The use of fire in the description of Casca is a triumph again and represents destruction in addition to purification. It makes the reader aware of the tragic end they are going to face as well as the passionate feeling that leads the conspirators. Fire is associated with the divine, which represents the displeasure that the gods have with the current situation in Rome.

4. Metaphor

Brutus:
It must be by his death: and for my part,
I know no personal cause to spurn at him,
But for the general. He would be crown’d:
How that might change his nature, there’s the question.
It is the bright day that brings forth the adder;
And that craves wary walking. Crown him?—that;—
And then, I grant, we put a sting in him,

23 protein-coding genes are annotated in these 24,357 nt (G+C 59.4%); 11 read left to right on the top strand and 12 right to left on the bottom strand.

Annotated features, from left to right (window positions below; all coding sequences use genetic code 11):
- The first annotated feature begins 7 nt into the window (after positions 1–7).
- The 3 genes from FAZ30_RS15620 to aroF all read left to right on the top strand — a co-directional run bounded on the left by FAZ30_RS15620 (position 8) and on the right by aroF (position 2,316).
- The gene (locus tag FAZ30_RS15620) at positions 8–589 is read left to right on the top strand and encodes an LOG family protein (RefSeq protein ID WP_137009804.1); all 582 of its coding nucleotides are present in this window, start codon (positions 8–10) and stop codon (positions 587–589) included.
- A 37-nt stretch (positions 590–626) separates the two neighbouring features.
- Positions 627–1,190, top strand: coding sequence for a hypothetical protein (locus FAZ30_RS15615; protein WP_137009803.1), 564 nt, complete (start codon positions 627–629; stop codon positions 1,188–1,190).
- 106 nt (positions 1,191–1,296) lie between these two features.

That at his will he may do danger with.
The abuse of greatness is, when it disjoins
Remorse from power: and, to speak truth of Caesar,
I have not known when his affections sway’d
More than his reason. But ’tis a common proof,
That lowliness is young ambition’s ladder,
Whereto the climber-upward turns his face;
But when he once attains the upmost round.
He then unto the ladder turns his back,
Looks in the clouds, scorning the base degrees
By which he did ascend. So Caesar may;
Then, lest he may, prevent. And, since the quarrel
Will bear no colour for the thing he is,
Fashion it thus; that what he is, augmented,
Would run to these and these extremities:
And therefore think him as a serpent’s egg
Which, hatch’d, would, as his kind, grow mischievous,
And kill him in the shell.

In the soliloquy, Brutus employs numerous metaphors to convey his worries about Caesar regarding becoming a dictator and to justify his murder.